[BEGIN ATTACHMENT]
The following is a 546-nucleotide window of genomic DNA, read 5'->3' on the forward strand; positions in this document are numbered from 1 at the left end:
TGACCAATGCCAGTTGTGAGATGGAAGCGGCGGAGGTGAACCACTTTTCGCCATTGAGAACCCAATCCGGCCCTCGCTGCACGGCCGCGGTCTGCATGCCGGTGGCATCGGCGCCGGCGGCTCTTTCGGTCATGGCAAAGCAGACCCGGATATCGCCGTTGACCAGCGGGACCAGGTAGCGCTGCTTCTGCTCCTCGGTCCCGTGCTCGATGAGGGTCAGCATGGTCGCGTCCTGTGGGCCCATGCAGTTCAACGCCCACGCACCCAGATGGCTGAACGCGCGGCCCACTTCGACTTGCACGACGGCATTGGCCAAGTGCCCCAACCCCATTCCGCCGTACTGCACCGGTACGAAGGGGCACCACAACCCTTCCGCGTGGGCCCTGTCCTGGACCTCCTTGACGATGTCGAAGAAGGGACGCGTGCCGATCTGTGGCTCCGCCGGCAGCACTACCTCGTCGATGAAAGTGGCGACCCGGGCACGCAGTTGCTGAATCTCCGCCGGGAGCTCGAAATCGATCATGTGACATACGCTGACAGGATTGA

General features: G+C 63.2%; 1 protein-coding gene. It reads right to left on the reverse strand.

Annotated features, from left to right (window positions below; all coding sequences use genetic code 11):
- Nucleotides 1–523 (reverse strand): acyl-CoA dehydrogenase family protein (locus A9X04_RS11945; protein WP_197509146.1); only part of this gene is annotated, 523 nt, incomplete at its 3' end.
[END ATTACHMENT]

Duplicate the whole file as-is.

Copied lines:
The following is a 546-nucleotide window of genomic DNA, read 5'->3' on the forward strand; positions in this document are numbered from 1 at the left end:
TGACCAATGCCAGTTGTGAGATGGAAGCGGCGGAGGTGAACCACTTTTCGCCATTGAGAACCCAATCCGGCCCTCGCTGCACGGCCGCGGTCTGCATGCCGGTGGCATCGGCGCCGGCGGCTCTTTCGGTCATGGCAAAGCAGACCCGGATATCGCCGTTGACCAGCGGGACCAGGTAGCGCTGCTTCTGCTCCTCGGTCCCGTGCTCGATGAGGGTCAGCATGGTCGCGTCCTGTGGGCCCATGCAGTTCAACGCCCACGCACCCAGATGGCTGAACGCGCGGCCCACTTCGACTTGCACGACGGCATTGGCCAAGTGCCCCAACCCCATTCCGCCGTACTGCACCGGTACGAAGGGGCACCACAACCCTTCCGCGTGGGCCCTGTCCTGGACCTCCTTGACGATGTCGAAGAAGGGACGCGTGCCGATCTGTGGCTCCGCCGGCAGCACTACCTCGTCGATGAAAGTGGCGACCCGGGCACGCAGTTGCTGAATCTCCGCCGGGAGCTCGAAATCGATCATGTGACATACGCTGACAGGATTGA

General features: G+C 63.2%; 1 protein-coding gene. It reads right to left on the reverse strand.

Annotated features, from left to right (window positions below; all coding sequences use genetic code 11):
- Nucleotides 1–523 (reverse strand): acyl-CoA dehydrogenase family protein (locus A9X04_RS11945; protein WP_197509146.1); only part of this gene is annotated, 523 nt, incomplete at its 3' end.